Battered by tourists, how Venice is trying to fight a UNESCO World Heritage 'blacklist'

DailyBiteAug 02, 2023 | 16:03

Battered by tourists, how Venice is trying to fight a UNESCO World Heritage 'blacklist'

UNESCO warns of listing Venice as endangered World Heritage site. Photo: Representative

Venice was long known as the city of love and as "La Serenissima" or "very serene". But now Venice is far from serene. In the latest, UNESCO has suggested that the picturesque Italian city be added to the endangered World Heritage list.

UNESCO in a statement said that the city is on the verge of "irreversible" damage owing to overdevelopment, tourism rush and climate change leading to floods. The UN body has warned Italian authorities of the city being placed on the World Heritage blacklist if they don't take immediate measures. 

The effects of the continuing deterioration due to human intervention, including continuing development, the impacts of climate change and mass tourism threaten to cause irreversible changes to the outstanding universal value of the property.

UNESCO also said that there has been a lack of strategic vision and progress by Italy to address the number of issues affecting Venice. 

World Heritage Sites in danger

  • Currently, there are 55 World Heritage sites globally on the endangered list. And several more that UNESCO is monitoring. 
  • Adding Venice to the danger list has been in discussions for a while. While some are in favour of the move, others are not. 
  • Venice's former mayor, Massimo Cacciari, criticised UNESCO for only using words and not acting on the problems.
  • Cacciari said that UNESCO is "one of the most expensive and useless bodies on the face of the earth", which passes judgment without any knowledge.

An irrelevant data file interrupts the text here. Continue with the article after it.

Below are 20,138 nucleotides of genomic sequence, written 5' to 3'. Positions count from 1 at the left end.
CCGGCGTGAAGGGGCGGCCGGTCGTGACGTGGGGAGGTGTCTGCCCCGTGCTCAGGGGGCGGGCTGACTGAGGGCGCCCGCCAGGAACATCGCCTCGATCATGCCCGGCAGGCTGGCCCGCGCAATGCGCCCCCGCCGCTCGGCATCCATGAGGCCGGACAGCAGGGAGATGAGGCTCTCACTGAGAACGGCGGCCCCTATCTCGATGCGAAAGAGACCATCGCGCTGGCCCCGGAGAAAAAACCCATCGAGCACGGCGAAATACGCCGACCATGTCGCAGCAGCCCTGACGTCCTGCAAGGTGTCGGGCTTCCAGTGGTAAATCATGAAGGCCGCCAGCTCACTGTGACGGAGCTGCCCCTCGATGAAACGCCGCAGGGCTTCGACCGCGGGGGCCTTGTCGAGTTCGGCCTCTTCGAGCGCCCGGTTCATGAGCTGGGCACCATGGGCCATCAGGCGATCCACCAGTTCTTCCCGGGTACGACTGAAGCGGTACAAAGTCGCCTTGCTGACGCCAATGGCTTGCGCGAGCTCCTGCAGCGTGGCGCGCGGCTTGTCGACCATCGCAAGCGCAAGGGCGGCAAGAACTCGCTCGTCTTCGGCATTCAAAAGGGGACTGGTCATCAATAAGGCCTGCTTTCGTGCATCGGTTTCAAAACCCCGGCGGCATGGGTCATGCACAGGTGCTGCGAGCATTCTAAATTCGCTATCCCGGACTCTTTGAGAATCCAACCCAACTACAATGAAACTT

They don't give us any funding to make changes, all they do is criticise... As if Venice needed Unesco to be a world heritage site! We need more action and fewer words.
- Massimo Cacciari, Venice's former mayor
  • On the other hand, the current Venice Mayor Luigi Brugnaro had said in 2019 that they will write to UNESCO urging the city to be added to the endangered list after a huge vessel crashed into a tourist boat on the canal that year. 
  • Bruganaro at the time felt that the Italian government wasn't doing enough. 
  • The Italian government has been taking some measures. It is enforcing a ban on large vessels in the San Marco Canal, though UNESCO feels there are other more polluting boats too. 
Photo: Representative
  • UNESCO also pointed out a problem with a large number of tourists visiting the city, leading to an expansion of urban projects that are damaging to the fragile and historical structures of Venice. 
  • UNESCO has also recommended that the high-rise buildings remain far away from the city centre as they have a "significant negative visual impact". 
Last updated: August 02, 2023 | 16:03
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